Have you ever become frustrated searching a company’s website, trying to find an answer to a simple question or a phone number to call for help? Ever spent fifteen minutes sorting through automated phone menus, trying to get to a live person to get a simple problem corrected? You may have become convinced that these organizations were hiding from their customers!
All the while, organizations are actually spending more and more dollars to attract customers.
Turning the complex into the simple makes persuading people and moving them to action much easier.
There’s a big difference between communicating simply and communicating simplicity. Writing “See Jane run” is communicating simply. Communicating simplicity involves an entirely different intention and thought process. Communicating simply enables people to read. Communicating simplicity helps people to decide, buy, work.
Healthcare agencies and insurance companies, for example, continue to try to quantify the communication problem between physicians and their patients. Laura Landro, the former managing editor for the Wall Street Journal and also former author of the Journal’s Informed Patient column, has gathered intriguing statistics from several sources about “missed messages”: (Laura Landro, “The Talking Cure for Health Care: Improving the Ways Doctors Communicate with Their Patients Can Lead to Better Care—and Lower Costs,” Journal Reports: Health Care and Medical Care; analysis by Texas State University and University of California, Riverside.)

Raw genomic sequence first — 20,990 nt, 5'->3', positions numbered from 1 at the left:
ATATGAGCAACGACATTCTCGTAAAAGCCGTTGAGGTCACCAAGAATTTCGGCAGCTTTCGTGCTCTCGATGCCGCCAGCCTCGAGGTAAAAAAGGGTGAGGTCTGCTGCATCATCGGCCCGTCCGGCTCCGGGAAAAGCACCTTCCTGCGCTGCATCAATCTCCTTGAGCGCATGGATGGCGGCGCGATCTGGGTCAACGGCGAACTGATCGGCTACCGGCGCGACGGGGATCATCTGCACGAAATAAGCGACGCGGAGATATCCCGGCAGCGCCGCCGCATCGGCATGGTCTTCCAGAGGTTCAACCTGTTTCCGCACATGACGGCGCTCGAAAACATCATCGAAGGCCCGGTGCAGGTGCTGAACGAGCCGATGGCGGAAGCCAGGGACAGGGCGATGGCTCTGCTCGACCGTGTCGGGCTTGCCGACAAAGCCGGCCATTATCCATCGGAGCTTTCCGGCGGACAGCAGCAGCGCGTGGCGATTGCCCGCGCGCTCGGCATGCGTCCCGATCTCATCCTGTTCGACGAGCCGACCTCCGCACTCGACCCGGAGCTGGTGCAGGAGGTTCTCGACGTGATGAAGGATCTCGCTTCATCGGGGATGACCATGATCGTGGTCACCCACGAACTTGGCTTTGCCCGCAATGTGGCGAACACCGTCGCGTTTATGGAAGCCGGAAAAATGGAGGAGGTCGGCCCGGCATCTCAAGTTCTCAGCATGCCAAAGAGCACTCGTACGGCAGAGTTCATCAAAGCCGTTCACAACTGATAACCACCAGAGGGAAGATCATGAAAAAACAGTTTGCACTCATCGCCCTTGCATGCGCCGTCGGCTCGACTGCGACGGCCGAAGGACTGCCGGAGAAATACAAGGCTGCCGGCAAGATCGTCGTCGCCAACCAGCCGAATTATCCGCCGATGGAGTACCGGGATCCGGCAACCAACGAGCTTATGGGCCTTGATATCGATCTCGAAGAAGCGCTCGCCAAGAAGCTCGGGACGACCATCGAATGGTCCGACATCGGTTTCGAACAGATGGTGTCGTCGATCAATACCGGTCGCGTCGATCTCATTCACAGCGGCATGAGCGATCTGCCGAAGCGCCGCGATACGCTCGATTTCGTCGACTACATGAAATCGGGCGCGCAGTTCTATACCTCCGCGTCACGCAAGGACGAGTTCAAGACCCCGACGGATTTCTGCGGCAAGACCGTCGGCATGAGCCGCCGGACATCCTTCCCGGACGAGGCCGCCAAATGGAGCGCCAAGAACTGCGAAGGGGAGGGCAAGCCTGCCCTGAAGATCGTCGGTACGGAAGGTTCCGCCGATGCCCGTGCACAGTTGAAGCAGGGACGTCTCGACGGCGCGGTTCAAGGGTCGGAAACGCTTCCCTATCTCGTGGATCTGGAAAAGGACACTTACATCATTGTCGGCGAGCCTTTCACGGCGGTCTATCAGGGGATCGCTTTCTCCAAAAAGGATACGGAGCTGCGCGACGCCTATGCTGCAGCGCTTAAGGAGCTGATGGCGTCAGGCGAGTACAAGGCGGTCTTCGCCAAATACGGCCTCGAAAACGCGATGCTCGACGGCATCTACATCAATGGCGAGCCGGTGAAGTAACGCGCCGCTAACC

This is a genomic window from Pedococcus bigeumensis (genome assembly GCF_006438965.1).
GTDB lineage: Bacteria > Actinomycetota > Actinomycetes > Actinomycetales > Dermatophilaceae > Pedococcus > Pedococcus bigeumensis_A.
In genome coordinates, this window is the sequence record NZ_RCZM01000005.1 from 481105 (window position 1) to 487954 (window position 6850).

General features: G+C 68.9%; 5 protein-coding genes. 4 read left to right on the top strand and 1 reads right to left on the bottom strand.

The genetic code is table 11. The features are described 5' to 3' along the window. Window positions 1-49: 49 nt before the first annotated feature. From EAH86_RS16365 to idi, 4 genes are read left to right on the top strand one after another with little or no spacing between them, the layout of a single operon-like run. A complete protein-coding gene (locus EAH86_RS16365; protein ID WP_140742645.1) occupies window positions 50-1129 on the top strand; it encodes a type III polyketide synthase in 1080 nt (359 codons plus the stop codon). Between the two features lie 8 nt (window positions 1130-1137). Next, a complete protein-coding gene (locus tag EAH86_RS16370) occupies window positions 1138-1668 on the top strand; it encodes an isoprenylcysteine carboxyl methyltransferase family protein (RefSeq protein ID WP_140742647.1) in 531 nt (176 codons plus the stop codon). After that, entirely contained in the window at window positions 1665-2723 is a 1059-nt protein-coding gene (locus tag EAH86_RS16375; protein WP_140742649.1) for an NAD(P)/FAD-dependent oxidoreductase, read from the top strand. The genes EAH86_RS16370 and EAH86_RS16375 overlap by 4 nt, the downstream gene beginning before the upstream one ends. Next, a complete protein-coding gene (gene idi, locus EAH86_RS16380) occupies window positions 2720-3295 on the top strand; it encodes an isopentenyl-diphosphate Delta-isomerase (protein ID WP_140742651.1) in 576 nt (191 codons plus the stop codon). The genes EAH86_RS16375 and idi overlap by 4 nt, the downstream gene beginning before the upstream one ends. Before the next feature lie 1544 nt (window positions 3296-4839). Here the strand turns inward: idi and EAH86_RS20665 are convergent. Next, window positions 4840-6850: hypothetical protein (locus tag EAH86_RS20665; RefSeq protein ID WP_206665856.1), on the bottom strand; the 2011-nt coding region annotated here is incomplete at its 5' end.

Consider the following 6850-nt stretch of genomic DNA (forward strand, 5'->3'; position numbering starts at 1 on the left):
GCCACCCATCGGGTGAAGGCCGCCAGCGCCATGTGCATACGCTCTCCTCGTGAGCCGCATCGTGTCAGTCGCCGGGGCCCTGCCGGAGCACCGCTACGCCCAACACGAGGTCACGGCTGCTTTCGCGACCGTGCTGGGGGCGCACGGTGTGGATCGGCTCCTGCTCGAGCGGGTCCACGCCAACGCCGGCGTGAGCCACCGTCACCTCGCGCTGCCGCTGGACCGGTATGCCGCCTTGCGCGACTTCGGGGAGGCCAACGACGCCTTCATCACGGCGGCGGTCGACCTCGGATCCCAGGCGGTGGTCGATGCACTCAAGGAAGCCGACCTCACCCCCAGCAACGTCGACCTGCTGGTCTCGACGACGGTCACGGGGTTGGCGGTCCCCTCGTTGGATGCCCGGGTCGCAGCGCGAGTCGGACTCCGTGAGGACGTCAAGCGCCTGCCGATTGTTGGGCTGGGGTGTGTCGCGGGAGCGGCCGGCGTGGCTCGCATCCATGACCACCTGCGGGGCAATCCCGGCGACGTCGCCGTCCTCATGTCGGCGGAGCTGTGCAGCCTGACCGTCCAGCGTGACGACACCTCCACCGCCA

While the research may not identify complexity as the sole cause for these communication failures, common sense clearly suggests that simplifying these technical and emotional conversations would improve understanding and recall.
Why can’t physicians influence patients to take their medications, do their therapy exercises, or control their cholesterol?
Why can’t salespeople get clients to increase next year’s orders?
Why can’t political parties persuade more citizens to turn out to vote?
Why can’t nonprofits increase their donations year after year—especially when they have a superb record of meeting the needs of people they serve?
The same roadblocks thwart all of the above communication efforts:
It’s all just too much white noise.
Simplicity sells. Complexity stalls.
What pitches, proposals, products, packaging, platforms, processes, or policies do you need to simplify?
For more tips on how to simplify your communication check out What MORE Can I Say? Why Communication Fails and What to Do About It.